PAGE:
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8 Things Not to Miss in Istanbul

Rome may be The Eternal City, but Istanbul can make a pretty good case for immortality too. The cities are about the same age and for much of that time the larger, wealthier, and more influential of the two was not the one in Italy.
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Rome may be The Eternal City, but Istanbul can make a pretty good case for immortality too. The cities are about the same age, both over two-and-a-half millennia, and for much of that time the larger, wealthier, and more influential of the two was not the one in Italy. In fact Istanbul, known as Constantinople at the time, spent hundreds of years ruling over Rome as the capital of the Roman Empire.

Istanbul has so much to offer, but these are the essentials.

The Sultanahmet Mosque, the official name of The Blue Mosque, was built in 1609 by Sultan Ahmed I, it features a main dome, eight secondary domes, and six minarets, and is considered the pinnacle of two centuries of Ottoman mosque development. More Blue Mosque...

WATCH:It's impossible to show the enormity of the mosque in photos - video helps!

Row after row of hundreds of columns hold up arches and domes in a stunning work of architecture that was never meant to be seen. The huge space was built as a water storage facility which was used by the city for around 1,500 years. All of this surprisingly ornate work was under 21 million gallons of water. For unknown reasons, there are mysterious oddities inside, including oddly-angled sculpted heads of Medusa at the base of two pillars in one of the corners. More Basilica Cistern...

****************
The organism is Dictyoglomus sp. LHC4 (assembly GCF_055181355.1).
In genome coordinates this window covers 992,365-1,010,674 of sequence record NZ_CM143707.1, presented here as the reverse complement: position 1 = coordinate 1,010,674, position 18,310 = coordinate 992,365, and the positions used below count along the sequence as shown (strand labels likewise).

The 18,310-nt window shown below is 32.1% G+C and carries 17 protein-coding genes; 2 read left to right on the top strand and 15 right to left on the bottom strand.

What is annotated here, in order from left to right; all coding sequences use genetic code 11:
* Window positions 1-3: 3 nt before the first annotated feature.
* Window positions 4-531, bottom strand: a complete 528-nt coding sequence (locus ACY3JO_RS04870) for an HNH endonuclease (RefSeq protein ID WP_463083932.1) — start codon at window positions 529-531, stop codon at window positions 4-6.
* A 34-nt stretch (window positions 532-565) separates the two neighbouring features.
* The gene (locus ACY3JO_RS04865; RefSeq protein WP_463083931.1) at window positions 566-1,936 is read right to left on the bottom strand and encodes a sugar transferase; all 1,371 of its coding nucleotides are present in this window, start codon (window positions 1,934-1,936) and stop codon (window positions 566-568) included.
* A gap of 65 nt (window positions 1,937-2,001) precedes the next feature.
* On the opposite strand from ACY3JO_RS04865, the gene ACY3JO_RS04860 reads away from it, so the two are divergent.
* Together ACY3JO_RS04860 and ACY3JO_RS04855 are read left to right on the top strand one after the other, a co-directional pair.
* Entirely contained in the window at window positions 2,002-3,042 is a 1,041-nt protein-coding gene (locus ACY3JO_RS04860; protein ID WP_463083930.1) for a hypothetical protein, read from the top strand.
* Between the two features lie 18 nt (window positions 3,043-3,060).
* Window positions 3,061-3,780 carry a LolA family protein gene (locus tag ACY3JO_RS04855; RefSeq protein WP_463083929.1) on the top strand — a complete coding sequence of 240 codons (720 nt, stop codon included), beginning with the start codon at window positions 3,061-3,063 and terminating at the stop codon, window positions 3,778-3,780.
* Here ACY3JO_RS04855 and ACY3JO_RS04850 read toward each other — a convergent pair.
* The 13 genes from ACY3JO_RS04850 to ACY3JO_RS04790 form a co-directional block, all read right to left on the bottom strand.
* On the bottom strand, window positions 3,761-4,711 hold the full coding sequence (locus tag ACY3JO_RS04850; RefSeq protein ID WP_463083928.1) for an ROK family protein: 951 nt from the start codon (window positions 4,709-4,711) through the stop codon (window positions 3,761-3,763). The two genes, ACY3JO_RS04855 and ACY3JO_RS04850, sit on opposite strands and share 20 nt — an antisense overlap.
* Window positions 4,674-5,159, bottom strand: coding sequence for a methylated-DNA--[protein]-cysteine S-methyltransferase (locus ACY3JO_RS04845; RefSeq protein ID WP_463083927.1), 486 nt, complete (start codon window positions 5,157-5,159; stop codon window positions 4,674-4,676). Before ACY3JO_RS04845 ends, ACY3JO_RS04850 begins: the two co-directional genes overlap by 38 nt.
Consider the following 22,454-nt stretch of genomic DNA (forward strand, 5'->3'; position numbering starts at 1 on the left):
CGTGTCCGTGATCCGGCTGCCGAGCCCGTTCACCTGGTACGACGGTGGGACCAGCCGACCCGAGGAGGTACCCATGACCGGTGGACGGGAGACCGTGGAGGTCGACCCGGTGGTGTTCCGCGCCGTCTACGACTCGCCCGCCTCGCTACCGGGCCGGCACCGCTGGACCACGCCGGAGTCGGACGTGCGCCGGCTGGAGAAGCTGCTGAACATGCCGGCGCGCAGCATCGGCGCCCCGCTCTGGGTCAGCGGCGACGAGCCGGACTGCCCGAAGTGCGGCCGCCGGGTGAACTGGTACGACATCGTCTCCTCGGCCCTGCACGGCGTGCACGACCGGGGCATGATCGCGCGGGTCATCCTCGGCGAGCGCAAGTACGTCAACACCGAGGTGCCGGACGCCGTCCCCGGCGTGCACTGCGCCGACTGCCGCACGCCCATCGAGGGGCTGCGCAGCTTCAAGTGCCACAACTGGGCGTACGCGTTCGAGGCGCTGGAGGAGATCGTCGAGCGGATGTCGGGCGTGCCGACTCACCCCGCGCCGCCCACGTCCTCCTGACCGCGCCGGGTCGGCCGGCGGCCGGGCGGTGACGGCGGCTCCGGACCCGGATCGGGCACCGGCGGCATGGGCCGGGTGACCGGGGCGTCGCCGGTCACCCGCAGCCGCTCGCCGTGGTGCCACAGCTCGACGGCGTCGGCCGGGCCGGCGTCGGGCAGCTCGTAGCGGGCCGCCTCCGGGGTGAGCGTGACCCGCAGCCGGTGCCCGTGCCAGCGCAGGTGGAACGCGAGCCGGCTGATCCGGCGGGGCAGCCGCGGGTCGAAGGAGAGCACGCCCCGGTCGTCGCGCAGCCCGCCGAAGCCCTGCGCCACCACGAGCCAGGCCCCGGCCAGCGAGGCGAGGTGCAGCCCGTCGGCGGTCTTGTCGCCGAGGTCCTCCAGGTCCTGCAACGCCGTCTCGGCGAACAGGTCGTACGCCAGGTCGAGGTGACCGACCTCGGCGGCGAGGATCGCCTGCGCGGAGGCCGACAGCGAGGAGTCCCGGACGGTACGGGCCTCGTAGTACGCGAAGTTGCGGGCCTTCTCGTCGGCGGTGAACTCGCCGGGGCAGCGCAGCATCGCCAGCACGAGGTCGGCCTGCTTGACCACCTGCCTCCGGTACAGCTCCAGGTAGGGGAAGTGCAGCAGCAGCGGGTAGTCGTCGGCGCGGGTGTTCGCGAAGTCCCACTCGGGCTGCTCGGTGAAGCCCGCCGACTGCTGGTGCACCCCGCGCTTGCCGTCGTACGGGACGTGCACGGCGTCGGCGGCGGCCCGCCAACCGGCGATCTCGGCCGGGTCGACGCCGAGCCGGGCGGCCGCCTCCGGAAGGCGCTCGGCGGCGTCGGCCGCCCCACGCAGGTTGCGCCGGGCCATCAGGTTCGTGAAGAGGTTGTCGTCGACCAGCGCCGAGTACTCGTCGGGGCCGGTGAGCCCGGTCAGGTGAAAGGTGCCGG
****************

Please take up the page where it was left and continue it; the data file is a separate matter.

The Grand Bazaar is one of the oldest and, certainly largest covered markets in the world. When the market was built, in 1455, Istanbul was the crossroad between Europe and Asia, and the bazaar soon became the hub of trade between the continents, so it had to be spectacular. More Grand Bazaar...

WATCH:A romp through the Grand Bazaar - Veronica learns to haggle!

We knew about Turkish Delight - as the downfall of the kids of Narnia - but didn't know what is was. It's freakin' delicious.

The Emperor Justinian wanted to build the largest church in the world, and succeeded... by a long shot. This massive cathedral was built in the year 532, and completed in only five years. It remained unchallenged for almost one thousand years, until the Renaissance cathedrals of Europe finally caught up. But those churches took decades, if not centuries, to construct. More Hagia Sophia...

WATCH:See how Turkish carpets are made, what kinds of dyes are used and how to spot quality - and see a REAL flying carpet!

The Topkapı Palace is where, after the fall of the Roman Empire to the Ottoman Empire in 1453, the sultans and their courts lived for four hundred years. The palace is now a museum of the imperial era. The sultans had quite a collection of jaw dropping jewels, among them a gold box filled with emeralds, multiple ruby and diamond handled swords and daggers, and the highlight, the Spoonmaker's Diamond, one of the largest in the world at eighty-six carats. More Topkapı Palace...

Of course David The Train Nut needed to ride something on rails and, lucky for him, there is a funicular that goes up the steep hillside from the waterfront to Taksim Square. Because it runs inside the mountain, it's the only funicular we've ever been on that didn't scare the tar out of Veronica!

WATCH:


David & Veronica, GypsyNester.com